It was ludicrous, the amount of work the internship was making him put in. They had required he build a makeshift lab station in his own shabby apartment. He had to buy all the equipment, plus make all the arrangements for gathering and disposing of chemicals. Some days he had to discover and create algorithms, others he was assigned to transport and direct tubes of unstable ingredients. Ones that looked, in his opinion, entirely too much like tap water.
He was tired of being nothing but a lowly intern to the Big Wigs at the Big Lab. He was tired of getting no recognition for all the remarkable things he did. After all, he not only worked at the most prestigious lab this side of the country, but he also was a newly-inducted member of the JLA, the successor of the Flash costume, a graduate with a 3.8 GPA (he might have slacked off in English a bit, but who cares about Beowulf anyway?), and a husband who might well be having children in the next few years.
He was tired of being Wally West, that one red-head chemist guy. He missed being Wally West, founding member of Young Justice, best friend of Dick Grayson, partner to the Flash, flirtation extraordinaire, a wonder in red and yellow. It was so much more fun back then.
He bent over and scooped up a diagram which had floated to the ground, smoothing it out and placing it in a tiny free space on the bench. It wasn't rocket science, but it sure looked like it. And it was due tomorrow, which was the only reason Wally was working on it now.
He gently smacked his forehead against the countertop, groaning to himself, and, in doing so, missed the sound of the door opening.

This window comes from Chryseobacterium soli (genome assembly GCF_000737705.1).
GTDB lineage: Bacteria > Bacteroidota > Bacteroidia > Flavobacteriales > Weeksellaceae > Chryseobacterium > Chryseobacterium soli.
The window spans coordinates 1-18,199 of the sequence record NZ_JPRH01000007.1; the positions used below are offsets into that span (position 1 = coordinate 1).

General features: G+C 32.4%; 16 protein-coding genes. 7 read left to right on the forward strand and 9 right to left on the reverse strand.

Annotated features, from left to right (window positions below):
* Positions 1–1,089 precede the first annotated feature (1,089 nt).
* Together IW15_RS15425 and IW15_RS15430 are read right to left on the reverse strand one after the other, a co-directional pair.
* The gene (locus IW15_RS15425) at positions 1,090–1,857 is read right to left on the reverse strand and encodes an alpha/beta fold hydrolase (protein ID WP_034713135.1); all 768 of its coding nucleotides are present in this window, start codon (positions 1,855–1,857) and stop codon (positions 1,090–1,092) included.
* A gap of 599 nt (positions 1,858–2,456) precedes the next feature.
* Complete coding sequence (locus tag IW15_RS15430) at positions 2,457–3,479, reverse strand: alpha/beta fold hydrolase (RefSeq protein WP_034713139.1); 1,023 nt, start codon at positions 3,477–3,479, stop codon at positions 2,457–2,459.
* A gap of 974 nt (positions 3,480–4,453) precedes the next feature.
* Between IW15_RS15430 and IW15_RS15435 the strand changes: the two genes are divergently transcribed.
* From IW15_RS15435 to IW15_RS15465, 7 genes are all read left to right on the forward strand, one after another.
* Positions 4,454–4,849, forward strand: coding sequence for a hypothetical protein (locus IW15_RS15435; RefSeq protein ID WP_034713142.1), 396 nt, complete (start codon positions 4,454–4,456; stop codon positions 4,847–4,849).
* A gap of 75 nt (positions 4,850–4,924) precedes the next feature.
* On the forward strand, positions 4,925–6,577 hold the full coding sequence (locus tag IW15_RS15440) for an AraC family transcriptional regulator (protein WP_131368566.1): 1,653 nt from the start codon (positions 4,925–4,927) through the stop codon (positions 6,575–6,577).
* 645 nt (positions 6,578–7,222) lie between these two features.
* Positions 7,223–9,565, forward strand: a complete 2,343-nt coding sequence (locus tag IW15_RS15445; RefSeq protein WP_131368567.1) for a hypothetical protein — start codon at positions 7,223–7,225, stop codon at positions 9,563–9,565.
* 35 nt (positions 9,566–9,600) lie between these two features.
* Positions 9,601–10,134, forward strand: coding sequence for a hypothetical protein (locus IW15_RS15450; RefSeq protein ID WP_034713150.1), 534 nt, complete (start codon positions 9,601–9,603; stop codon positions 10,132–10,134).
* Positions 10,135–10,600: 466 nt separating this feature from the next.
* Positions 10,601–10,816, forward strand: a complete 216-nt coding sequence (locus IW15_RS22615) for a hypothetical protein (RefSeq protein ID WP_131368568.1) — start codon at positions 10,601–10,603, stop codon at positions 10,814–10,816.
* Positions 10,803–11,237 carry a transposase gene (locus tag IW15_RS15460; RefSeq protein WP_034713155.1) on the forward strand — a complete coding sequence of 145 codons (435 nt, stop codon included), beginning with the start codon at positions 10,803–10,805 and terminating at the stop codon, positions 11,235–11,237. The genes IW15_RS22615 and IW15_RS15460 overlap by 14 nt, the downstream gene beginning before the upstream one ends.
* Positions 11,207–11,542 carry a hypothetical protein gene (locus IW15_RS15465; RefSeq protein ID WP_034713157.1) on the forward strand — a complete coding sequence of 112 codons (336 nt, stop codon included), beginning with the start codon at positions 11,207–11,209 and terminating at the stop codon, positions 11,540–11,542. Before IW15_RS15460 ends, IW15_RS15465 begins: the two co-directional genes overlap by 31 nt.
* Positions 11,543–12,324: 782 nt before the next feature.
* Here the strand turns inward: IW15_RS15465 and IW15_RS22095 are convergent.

A few seconds later, Artemis' voice broke the silence.
He lifted his head, startled by her sudden, silent appearance. He turned to look at her, figuring she'd come down to check on him, and nearly choked on his own intake of breath.
Artemis was sitting against the edge of his workbench, her legs crossed at the ankles. She was wearing absolutely nothing, other than a lipstick-red bra and matching underwear, covered by a long-sleeved lab coat that fell down past her knees. A pair of safety goggles—same brand as his own—rested above her forehead, and her hair was released from its usual ponytail, resting down her shoulders and back in soft, wheat-blonde waves.
It took him a moment to gather himself; to realize that, yes, speech was still something he was capable of and, no, he had not slipped into the Speed Force by accident.
Still, he couldn't shake the thought that this woman could not possibly be his wife.
He stuttered. "…Artemis?"
"Need some help, doctor?" she asked, with an oddly feminine lift to her tone, one that was obviously uncomfortable for Artemis to use, since it came out sounding strained and deliberate.
He couldn't keep the grin from touching his lips, nor could he restrain his signature eyebrow raise. "Uh, well…" His hand gravitated to the back of his neck, scratching as he looked her over. "Wow. What kind of help did you have in mind?"
"Well, it's your birthday…" She shifted her weight to the opposite hip, letting her chin rest against her palm. Her gaze became suddenly and intensely sultry. "I thought I'd leave that up to you."
He cleared his throat, taking off his plastic gloves and throwing them onto the work table. "That leaves me with quite a few options." He put his hands on his hips, pretending to scrutinize her. "I mean, where did a hot babe like you even come from?"
She shrugged her shoulders. "Not Mars, I can tell you that much."
It took a moment for him to realize she was making a joke, an allusion to their earlier conversation about M'gann. He beamed. Oh, thank God he married this woman, and not Conner's green-skinned darling.
"No, no. Mars doesn't manufacture women of this caliber," he agreed. "I was only suggesting—"
Artemis turned her eyes away from him, as she slowly lifted her bare leg. She let the foot rest against the opposite wall, revealing the bright red of a newly-bought stiletto.
Wally found himself unable to continue his sentence.
"You were saying?" she asked.